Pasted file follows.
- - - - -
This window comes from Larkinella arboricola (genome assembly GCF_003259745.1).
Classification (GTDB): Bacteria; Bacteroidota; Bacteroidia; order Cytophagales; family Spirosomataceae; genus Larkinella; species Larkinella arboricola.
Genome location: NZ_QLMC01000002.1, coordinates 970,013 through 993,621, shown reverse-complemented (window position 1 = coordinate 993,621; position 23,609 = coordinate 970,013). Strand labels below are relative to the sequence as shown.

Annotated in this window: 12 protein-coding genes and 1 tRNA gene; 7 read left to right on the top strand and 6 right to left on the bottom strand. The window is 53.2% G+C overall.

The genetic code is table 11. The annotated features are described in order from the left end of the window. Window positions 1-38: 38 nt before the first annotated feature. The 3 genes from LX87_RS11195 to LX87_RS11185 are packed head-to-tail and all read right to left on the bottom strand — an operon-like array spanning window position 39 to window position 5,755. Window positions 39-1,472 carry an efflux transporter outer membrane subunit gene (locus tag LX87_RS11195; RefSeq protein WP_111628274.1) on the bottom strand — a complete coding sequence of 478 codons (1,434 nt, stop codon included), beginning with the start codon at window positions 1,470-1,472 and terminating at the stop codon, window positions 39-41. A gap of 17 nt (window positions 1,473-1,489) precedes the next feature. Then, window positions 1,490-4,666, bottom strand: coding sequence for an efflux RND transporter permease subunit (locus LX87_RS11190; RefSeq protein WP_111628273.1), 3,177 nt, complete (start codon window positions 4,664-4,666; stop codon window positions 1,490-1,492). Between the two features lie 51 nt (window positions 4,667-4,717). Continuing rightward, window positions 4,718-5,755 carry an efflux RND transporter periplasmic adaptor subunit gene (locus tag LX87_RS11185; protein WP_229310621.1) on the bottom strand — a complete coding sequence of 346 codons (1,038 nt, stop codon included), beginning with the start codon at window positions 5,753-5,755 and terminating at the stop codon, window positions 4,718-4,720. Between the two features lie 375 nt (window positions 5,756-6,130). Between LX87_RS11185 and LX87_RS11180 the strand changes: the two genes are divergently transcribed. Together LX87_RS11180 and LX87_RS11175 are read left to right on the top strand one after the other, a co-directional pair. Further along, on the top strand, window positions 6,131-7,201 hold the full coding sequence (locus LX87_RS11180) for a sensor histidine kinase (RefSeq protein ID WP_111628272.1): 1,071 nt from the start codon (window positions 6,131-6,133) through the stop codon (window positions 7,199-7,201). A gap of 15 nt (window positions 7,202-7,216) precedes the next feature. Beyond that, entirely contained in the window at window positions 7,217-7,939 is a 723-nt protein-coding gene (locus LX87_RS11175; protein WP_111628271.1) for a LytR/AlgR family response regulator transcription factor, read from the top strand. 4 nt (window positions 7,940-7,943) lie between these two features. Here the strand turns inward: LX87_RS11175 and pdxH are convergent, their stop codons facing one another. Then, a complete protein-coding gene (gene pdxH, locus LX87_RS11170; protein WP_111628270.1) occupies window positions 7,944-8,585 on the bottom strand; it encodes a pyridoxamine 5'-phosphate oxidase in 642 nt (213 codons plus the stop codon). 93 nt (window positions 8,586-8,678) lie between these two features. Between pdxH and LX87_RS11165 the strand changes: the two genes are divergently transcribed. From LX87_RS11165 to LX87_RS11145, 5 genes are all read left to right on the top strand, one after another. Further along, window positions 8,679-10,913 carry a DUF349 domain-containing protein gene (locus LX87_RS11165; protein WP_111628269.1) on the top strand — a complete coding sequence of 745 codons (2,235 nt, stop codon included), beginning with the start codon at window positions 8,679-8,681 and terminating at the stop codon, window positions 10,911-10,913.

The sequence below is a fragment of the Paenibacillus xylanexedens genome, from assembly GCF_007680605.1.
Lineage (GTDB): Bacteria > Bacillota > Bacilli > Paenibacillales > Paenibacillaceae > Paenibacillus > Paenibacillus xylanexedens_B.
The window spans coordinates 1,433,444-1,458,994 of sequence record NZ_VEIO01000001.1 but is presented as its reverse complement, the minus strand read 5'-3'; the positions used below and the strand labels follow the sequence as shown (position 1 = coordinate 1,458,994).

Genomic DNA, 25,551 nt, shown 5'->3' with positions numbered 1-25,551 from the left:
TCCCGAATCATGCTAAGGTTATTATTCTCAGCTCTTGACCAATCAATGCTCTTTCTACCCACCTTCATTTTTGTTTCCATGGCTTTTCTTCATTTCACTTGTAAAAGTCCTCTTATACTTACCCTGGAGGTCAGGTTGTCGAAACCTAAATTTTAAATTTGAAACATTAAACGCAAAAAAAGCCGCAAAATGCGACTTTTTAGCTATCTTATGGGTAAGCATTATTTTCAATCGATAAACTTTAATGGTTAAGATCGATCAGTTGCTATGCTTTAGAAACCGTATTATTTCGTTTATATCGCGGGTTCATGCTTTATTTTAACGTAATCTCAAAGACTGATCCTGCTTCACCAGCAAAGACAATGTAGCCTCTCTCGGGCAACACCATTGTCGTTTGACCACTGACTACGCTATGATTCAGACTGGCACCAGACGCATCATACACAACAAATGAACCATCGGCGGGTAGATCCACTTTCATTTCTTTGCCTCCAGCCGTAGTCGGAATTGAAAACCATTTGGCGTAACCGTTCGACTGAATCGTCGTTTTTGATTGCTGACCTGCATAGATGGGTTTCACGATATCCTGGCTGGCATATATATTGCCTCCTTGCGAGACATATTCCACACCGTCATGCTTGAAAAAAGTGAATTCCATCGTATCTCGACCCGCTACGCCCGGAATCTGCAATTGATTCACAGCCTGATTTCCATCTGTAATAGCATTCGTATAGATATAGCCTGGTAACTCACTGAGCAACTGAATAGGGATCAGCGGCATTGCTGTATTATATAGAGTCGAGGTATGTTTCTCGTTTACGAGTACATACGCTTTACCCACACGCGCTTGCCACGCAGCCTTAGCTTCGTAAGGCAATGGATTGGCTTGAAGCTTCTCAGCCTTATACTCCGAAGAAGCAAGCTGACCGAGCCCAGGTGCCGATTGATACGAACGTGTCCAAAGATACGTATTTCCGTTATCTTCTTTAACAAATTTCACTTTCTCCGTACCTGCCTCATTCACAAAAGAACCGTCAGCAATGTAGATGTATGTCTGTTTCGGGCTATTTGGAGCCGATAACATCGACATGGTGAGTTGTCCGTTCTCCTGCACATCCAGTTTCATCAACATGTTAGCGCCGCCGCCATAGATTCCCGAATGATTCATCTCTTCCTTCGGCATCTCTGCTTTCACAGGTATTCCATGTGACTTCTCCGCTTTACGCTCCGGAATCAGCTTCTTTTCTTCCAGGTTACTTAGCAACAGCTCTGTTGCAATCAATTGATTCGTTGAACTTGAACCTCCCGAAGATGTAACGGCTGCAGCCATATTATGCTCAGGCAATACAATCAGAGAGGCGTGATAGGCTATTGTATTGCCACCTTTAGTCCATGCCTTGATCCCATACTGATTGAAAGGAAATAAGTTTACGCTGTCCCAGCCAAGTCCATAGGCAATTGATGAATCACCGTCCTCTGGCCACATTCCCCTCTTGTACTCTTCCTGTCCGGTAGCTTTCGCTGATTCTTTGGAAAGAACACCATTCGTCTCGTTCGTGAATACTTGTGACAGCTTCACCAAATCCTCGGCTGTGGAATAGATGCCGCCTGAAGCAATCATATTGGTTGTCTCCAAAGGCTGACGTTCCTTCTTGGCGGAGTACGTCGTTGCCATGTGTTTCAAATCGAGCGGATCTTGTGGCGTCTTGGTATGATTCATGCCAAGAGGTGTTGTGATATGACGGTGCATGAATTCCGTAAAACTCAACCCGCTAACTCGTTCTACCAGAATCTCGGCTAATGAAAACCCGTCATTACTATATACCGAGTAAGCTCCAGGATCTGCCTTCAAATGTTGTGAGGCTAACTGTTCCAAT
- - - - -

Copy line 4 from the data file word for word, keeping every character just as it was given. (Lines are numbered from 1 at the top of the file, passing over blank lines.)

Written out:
Annotated in this window: 12 protein-coding genes and 1 tRNA gene; 7 read left to right on the top strand and 6 right to left on the bottom strand. The window is 53.2% G+C overall.